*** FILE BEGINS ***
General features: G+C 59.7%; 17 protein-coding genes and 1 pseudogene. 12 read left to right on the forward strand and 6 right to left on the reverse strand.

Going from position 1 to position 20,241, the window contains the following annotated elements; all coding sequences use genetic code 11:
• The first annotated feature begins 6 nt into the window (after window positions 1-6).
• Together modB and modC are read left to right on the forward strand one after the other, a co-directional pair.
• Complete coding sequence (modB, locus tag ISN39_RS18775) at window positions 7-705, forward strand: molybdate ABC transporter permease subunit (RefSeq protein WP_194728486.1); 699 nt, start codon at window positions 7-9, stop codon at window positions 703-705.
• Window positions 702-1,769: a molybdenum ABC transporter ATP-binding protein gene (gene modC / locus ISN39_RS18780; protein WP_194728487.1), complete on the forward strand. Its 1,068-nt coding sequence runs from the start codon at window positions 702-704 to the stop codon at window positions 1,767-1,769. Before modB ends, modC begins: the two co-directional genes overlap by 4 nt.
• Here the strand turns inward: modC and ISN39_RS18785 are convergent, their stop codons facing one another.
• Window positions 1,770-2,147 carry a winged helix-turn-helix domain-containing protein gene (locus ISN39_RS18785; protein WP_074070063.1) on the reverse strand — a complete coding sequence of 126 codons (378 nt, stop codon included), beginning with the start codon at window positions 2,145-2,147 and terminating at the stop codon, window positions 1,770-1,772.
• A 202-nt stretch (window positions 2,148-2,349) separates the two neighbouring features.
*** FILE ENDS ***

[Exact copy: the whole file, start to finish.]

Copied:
General features: G+C 59.7%; 17 protein-coding genes and 1 pseudogene. 12 read left to right on the forward strand and 6 right to left on the reverse strand.

Going from position 1 to position 20,241, the window contains the following annotated elements; all coding sequences use genetic code 11:
• The first annotated feature begins 6 nt into the window (after window positions 1-6).
• Together modB and modC are read left to right on the forward strand one after the other, a co-directional pair.
• Complete coding sequence (modB, locus tag ISN39_RS18775) at window positions 7-705, forward strand: molybdate ABC transporter permease subunit (RefSeq protein WP_194728486.1); 699 nt, start codon at window positions 7-9, stop codon at window positions 703-705.
• Window positions 702-1,769: a molybdenum ABC transporter ATP-binding protein gene (gene modC / locus ISN39_RS18780; protein WP_194728487.1), complete on the forward strand. Its 1,068-nt coding sequence runs from the start codon at window positions 702-704 to the stop codon at window positions 1,767-1,769. Before modB ends, modC begins: the two co-directional genes overlap by 4 nt.
• Here the strand turns inward: modC and ISN39_RS18785 are convergent, their stop codons facing one another.
• Window positions 1,770-2,147 carry a winged helix-turn-helix domain-containing protein gene (locus ISN39_RS18785; protein WP_074070063.1) on the reverse strand — a complete coding sequence of 126 codons (378 nt, stop codon included), beginning with the start codon at window positions 2,145-2,147 and terminating at the stop codon, window positions 1,770-1,772.
• A 202-nt stretch (window positions 2,148-2,349) separates the two neighbouring features.